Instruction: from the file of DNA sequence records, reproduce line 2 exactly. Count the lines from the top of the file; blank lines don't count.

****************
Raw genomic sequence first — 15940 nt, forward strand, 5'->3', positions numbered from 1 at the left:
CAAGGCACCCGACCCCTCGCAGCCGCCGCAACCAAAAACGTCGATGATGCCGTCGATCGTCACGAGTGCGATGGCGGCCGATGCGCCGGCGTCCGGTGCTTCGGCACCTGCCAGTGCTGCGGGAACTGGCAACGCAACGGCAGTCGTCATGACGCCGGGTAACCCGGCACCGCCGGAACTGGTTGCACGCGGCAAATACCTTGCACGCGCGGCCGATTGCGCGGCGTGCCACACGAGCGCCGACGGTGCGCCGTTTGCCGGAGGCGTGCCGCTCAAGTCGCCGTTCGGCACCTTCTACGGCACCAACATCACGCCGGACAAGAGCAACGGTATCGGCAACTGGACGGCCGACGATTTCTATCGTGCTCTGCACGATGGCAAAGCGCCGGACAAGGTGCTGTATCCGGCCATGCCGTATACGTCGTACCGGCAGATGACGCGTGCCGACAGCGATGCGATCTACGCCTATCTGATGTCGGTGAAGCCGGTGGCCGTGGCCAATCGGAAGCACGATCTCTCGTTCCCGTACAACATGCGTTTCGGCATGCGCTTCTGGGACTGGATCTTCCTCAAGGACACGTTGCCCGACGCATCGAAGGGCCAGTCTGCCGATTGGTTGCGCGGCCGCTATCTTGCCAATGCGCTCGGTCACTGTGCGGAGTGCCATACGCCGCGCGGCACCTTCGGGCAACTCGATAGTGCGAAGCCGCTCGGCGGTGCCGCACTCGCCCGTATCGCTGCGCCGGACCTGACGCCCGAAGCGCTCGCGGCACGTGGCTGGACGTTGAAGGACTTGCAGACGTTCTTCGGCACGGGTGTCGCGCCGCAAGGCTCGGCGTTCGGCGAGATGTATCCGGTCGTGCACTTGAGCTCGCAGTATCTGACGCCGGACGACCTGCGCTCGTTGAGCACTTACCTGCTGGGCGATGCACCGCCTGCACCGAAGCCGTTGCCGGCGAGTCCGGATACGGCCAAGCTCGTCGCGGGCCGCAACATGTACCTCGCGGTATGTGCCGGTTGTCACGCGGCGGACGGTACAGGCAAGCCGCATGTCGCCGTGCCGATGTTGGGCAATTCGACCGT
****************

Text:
CAAGGCACCCGACCCCTCGCAGCCGCCGCAACCAAAAACGTCGATGATGCCGTCGATCGTCACGAGTGCGATGGCGGCCGATGCGCCGGCGTCCGGTGCTTCGGCACCTGCCAGTGCTGCGGGAACTGGCAACGCAACGGCAGTCGTCATGACGCCGGGTAACCCGGCACCGCCGGAACTGGTTGCACGCGGCAAATACCTTGCACGCGCGGCCGATTGCGCGGCGTGCCACACGAGCGCCGACGGTGCGCCGTTTGCCGGAGGCGTGCCGCTCAAGTCGCCGTTCGGCACCTTCTACGGCACCAACATCACGCCGGACAAGAGCAACGGTATCGGCAACTGGACGGCCGACGATTTCTATCGTGCTCTGCACGATGGCAAAGCGCCGGACAAGGTGCTGTATCCGGCCATGCCGTATACGTCGTACCGGCAGATGACGCGTGCCGACAGCGATGCGATCTACGCCTATCTGATGTCGGTGAAGCCGGTGGCCGTGGCCAATCGGAAGCACGATCTCTCGTTCCCGTACAACATGCGTTTCGGCATGCGCTTCTGGGACTGGATCTTCCTCAAGGACACGTTGCCCGACGCATCGAAGGGCCAGTCTGCCGATTGGTTGCGCGGCCGCTATCTTGCCAATGCGCTCGGTCACTGTGCGGAGTGCCATACGCCGCGCGGCACCTTCGGGCAACTCGATAGTGCGAAGCCGCTCGGCGGTGCCGCACTCGCCCGTATCGCTGCGCCGGACCTGACGCCCGAAGCGCTCGCGGCACGTGGCTGGACGTTGAAGGACTTGCAGACGTTCTTCGGCACGGGTGTCGCGCCGCAAGGCTCGGCGTTCGGCGAGATGTATCCGGTCGTGCACTTGAGCTCGCAGTATCTGACGCCGGACGACCTGCGCTCGTTGAGCACTTACCTGCTGGGCGATGCACCGCCTGCACCGAAGCCGTTGCCGGCGAGTCCGGATACGGCCAAGCTCGTCGCGGGCCGCAACATGTACCTCGCGGTATGTGCCGGTTGTCACGCGGCGGACGGTACAGGCAAGCCGCATGTCGCCGTGCCGATGTTGGGCAATTCGACCGT